“Si Kembang Cina”, Commonly referred to is a Southeast Asian dance form known as Mak Inang. This “traditional” dance is said to have originated from Malaysia, and belongs to the Malay community. Apparently, the music accompanying this dance style was composed by Sultan Mahmud Shah of Malacca. The movements and music of the dance are so graceful and are suitable for court performances. 

Inang, asli, zapin, and joget are a few of Malaysia’s traditional musical and dance forms. The Inang and Asli, which are native to the Malay peninsula and northern Sumatra, are regarded as the “original” Malay rhythms. The Zapin and Joget are examples of “adopted” Malay dances, having been influenced by other cultures that have long since occupied this area through trade or conquest. Furthermore, this dance is renowned for its extremely graceful foot movements. In addition, the music used in this dance has been heavily influenced by Chinese culture.

a. History/origin of the Mak Inang:

According to the cultural history of Malaysia, this dance was apparently created to be performed as a form of entertainment in the royal palace especially during functions. Furthermore, over the years this dance style has gradually evolved, and is now commonly referred to as “Inang”. In addition, these days this dance is commonly performed during auspicious functions such as a wedding reception.

b. Costumes used in the Mak Inang:

The costumes worn in this dance style varies according to the gender, and they are as follows:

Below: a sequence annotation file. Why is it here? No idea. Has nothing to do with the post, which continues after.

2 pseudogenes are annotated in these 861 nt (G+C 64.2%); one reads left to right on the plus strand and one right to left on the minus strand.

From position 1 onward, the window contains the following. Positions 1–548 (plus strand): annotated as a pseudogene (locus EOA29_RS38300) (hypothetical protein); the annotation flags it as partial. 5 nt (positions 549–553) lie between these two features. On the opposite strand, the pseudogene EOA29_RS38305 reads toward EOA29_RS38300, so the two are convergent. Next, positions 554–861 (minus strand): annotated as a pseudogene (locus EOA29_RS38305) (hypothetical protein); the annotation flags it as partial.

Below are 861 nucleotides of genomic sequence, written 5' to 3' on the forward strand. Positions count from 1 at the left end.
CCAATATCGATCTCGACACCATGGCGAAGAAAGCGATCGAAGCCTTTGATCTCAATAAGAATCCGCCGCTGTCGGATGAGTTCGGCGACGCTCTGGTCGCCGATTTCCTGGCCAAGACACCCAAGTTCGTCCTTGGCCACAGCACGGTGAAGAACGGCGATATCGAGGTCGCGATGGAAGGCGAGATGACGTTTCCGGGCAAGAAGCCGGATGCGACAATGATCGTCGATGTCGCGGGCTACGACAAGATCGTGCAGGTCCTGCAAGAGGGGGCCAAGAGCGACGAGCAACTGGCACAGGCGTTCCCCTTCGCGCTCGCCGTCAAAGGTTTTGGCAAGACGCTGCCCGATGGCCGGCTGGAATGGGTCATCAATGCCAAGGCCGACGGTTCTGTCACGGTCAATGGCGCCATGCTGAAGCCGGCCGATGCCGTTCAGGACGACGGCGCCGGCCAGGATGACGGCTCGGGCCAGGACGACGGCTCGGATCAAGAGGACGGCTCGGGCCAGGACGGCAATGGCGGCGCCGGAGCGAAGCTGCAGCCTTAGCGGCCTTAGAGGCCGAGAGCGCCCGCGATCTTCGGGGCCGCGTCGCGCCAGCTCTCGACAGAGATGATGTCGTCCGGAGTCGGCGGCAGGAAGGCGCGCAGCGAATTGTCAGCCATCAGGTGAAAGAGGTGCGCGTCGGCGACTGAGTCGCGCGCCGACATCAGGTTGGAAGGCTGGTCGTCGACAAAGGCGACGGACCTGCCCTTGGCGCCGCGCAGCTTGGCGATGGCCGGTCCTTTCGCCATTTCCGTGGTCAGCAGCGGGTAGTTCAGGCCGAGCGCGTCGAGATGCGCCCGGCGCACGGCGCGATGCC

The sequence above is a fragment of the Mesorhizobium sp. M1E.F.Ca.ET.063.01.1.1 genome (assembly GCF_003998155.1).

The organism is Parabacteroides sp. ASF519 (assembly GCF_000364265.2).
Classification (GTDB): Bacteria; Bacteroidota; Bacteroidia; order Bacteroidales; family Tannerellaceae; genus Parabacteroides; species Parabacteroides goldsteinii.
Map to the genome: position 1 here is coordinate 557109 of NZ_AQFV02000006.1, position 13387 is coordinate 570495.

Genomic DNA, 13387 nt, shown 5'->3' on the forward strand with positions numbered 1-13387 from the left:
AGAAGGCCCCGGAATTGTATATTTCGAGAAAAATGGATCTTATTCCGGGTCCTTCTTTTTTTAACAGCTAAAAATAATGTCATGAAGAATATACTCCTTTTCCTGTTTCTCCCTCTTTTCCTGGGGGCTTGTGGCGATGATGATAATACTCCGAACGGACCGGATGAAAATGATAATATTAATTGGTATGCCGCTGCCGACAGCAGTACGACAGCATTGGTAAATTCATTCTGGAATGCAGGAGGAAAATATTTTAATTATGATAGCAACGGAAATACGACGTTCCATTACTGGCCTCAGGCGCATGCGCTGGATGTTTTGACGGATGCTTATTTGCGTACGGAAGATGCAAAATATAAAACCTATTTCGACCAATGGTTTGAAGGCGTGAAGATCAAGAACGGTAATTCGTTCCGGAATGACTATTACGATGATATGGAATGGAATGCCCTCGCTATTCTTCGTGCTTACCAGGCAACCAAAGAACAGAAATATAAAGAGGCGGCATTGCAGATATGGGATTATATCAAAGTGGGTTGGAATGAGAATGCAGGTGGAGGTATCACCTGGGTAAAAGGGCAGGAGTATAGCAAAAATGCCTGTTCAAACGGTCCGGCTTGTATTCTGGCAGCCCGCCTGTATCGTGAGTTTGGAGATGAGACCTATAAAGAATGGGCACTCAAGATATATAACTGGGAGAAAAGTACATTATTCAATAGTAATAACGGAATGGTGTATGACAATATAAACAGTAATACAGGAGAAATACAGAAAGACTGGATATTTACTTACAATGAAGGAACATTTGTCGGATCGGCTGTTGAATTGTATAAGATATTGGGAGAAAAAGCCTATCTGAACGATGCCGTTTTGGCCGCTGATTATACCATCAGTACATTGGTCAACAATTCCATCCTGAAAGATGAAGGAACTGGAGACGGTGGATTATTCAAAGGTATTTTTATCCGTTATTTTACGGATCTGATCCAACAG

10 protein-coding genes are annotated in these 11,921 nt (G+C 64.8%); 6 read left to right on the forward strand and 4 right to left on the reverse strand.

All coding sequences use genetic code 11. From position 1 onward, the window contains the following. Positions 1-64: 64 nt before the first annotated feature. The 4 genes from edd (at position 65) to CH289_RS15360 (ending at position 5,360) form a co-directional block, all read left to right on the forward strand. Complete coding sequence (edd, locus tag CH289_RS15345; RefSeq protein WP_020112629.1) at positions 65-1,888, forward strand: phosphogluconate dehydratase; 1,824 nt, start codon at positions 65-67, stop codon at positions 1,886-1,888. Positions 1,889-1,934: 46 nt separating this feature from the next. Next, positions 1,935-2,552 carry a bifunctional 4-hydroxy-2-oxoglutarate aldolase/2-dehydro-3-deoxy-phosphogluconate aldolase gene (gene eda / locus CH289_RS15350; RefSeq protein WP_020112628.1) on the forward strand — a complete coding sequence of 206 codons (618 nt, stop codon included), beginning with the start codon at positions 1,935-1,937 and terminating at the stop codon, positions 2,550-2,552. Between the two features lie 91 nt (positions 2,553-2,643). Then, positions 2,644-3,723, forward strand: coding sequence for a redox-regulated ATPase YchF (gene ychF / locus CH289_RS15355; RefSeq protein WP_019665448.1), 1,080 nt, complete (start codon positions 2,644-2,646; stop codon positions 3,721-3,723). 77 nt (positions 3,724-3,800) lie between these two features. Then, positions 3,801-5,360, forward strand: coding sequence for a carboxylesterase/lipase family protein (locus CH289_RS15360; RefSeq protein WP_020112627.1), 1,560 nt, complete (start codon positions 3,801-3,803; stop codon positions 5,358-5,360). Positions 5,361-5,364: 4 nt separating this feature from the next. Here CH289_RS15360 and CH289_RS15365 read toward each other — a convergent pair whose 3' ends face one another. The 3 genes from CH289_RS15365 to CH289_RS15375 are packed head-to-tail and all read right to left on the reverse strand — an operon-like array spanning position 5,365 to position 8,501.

1. For males:

The attire worn includes the Baju Melayu, sampan, a form of sarong and the songkok, a traditional cap.

2. For females:

The attire worn includes the Baju Kurung, Baju Kebaya, sampan, selendang i.e. a shawl, and flower on the head known as “cucuk sanggul”.

c. Music involved in the Mak Inang:

Traditional Malay musical instruments such as the rebana and the gendang are used in this dance. The dance has a remarkable soundtrack that is considered to have been created by Sultan Mahmud Shah of Malacca’s command.

Traditional music is frequently performed on the gendang, rebana, kompang, violin, accordion, harmonium, flute, rebab, and gambus, among other instruments. Further demonstrating the hybrid nature of Malay culture, many of these instruments are not native to the area. Guitars can be used as traditional music is further adapted and incorporated into the realm of popular music.

d. Training availability and the technique involved in the Mak Inang:

In terms of technique, this dance involves the use of extremely graceful foot movements. Furthermore, the performers on a few occasions hold long scarves in their hands while performing. As for training centers/schools, there are none available around the world since this “traditional” dance is mainly performed in Malaysia.

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